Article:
“I, a simple soldier, stood here in the place from which the fate of the German people was once guided, and from which it was defined. I began to understand some things. It became increasingly clear to me why we had now to experience the end of Germany.
“No one in the room dared to express his own opinion. Everything that came from the Führer’s mouth was received with complete agreement. This was a group of courtiers without parallel. Or were they worried that they might be uprooted from this still-secure and privileged life if they voiced their own opinion?”
— General Helmuth Weidling, in the Reich Chancellery, April 25, 1945, quoted in Swansong 1945: The Collective Diary of the Last Days of the Third Reich edited by Walter Kempowski. Hitler took his own life five days later. Weidling surrendered Berlin to the Russians on May 2nd.
A Polish tourist poster by Ryszard Kaja (1962-2019), depicting the narrow-gauge Bieszczady Forest Railway, built to transport timber. The first line, 25 km long, led from Nowy Łupków eastwards to Cisna, mostly along Solinka river valley, and was opened in 1898. It was in use as recently as the 1990s, but has since been turned into a tourist attraction.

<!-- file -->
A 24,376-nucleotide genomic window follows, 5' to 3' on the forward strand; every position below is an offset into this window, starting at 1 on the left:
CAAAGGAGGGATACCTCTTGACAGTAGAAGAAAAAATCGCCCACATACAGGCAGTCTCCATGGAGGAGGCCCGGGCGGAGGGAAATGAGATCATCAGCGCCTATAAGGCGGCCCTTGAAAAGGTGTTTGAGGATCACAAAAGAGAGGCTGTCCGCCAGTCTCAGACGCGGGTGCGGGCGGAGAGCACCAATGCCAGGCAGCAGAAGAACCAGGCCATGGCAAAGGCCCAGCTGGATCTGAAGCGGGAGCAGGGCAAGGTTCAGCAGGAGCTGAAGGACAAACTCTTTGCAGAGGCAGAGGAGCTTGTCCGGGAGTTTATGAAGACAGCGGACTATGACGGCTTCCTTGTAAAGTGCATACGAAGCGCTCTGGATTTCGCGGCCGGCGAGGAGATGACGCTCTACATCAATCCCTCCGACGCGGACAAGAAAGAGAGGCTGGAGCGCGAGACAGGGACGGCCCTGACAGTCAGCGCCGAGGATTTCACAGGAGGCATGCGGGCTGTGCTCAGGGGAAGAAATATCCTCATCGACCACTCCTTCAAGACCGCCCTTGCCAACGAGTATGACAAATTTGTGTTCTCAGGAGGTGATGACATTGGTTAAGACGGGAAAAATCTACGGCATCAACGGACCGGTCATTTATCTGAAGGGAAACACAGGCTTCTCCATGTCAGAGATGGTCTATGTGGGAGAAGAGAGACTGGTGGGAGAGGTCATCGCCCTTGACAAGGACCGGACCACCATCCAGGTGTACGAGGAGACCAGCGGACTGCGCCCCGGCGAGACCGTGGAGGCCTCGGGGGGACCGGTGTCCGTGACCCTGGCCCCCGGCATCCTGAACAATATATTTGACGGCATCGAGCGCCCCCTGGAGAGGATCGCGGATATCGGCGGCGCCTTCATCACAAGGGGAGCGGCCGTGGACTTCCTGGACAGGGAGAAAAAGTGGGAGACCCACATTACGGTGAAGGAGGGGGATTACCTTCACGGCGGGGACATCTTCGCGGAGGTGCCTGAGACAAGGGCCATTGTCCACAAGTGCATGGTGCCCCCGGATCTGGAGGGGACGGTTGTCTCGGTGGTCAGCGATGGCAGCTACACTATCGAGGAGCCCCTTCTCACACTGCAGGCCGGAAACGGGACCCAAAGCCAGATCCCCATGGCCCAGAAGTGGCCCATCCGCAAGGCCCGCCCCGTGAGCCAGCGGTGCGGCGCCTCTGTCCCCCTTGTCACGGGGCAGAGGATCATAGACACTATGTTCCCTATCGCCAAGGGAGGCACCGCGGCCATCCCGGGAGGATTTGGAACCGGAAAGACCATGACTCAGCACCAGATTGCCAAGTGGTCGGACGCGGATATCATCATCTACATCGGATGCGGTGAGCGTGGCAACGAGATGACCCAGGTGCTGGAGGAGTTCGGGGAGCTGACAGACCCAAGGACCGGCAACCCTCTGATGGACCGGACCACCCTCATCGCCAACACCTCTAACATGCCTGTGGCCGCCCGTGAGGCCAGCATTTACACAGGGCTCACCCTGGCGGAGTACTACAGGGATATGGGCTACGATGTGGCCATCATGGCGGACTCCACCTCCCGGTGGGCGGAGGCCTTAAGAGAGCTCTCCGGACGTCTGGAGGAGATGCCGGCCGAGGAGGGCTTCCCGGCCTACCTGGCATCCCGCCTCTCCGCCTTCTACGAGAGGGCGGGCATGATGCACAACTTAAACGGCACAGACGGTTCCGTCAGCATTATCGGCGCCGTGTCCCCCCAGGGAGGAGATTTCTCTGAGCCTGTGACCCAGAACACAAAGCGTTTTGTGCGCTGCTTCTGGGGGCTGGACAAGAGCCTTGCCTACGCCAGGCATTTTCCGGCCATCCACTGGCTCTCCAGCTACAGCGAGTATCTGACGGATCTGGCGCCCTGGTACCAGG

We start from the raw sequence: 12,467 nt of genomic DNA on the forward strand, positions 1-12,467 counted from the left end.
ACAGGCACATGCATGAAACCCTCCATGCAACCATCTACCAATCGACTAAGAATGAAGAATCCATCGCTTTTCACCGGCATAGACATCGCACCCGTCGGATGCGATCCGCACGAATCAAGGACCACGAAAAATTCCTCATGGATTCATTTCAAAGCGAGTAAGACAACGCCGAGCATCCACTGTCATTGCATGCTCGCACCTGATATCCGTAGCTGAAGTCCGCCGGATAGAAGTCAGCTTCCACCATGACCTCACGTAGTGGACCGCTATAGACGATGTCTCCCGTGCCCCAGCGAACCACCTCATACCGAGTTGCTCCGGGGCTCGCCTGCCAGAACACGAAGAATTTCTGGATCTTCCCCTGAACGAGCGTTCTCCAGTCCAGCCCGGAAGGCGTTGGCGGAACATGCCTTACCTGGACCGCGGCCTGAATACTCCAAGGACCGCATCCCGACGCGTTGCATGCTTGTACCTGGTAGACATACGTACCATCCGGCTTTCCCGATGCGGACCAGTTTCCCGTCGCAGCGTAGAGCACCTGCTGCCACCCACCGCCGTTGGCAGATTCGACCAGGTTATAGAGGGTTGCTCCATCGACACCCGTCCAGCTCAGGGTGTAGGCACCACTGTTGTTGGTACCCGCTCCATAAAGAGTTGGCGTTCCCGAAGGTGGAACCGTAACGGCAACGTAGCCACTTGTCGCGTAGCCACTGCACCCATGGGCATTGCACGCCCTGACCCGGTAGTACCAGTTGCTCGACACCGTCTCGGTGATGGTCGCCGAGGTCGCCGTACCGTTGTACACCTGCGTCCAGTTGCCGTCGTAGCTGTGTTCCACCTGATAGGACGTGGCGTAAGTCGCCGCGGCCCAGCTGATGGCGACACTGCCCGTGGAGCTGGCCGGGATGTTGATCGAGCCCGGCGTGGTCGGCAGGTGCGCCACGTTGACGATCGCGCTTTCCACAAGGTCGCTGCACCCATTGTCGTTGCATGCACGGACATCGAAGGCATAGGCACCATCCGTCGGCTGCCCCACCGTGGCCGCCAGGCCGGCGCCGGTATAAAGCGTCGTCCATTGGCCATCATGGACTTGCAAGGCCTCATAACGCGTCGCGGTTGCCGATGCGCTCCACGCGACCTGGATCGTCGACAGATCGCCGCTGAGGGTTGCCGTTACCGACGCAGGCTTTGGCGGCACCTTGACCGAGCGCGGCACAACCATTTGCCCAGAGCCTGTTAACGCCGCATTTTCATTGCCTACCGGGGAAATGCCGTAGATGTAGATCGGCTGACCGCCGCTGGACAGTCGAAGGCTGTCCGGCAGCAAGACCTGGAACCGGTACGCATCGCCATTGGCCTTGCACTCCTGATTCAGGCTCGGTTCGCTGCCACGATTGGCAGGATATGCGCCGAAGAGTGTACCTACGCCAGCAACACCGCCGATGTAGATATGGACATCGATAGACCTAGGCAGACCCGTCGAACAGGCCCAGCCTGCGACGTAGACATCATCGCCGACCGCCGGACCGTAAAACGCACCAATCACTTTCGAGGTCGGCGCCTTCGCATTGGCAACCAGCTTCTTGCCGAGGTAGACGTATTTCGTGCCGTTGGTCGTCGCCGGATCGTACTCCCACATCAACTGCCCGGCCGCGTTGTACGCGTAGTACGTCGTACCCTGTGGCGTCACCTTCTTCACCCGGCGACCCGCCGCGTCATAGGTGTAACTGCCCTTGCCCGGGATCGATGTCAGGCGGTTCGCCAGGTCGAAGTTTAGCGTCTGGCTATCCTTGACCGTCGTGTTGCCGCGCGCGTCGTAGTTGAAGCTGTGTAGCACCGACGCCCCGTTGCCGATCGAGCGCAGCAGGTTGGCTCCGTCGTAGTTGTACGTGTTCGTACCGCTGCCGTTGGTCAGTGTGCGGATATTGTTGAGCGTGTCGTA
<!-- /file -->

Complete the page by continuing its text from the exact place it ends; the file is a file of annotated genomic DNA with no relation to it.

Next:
“I asked him one time what type of writing brought the most money and the agent said, ‘Ransom notes.'”
— From Get Shorty (1990) by Elmore Leonard
Promotional postcard for the New Beverly Cinema showing of “Hello Mary Lou: Prom Night II.” This original art is from the French, Spanish and UK VHS and DVD covers, but the artist is not credited.
I love old buildings. This one, the Tennessee Club in Memphis.
Illustration by Edith Ballinger Price for her book, Blue Magic.
“Past and Future” by Domenico Mastroianni (1876-1962), a self-taught Italian artist who had an amazing ability to quickly model a scene in clay. He then photographed the scene for use as a postcard or print, and destroyed the original clay work before beginning the next piece. He called his technique sculptochromie or sculptogravures.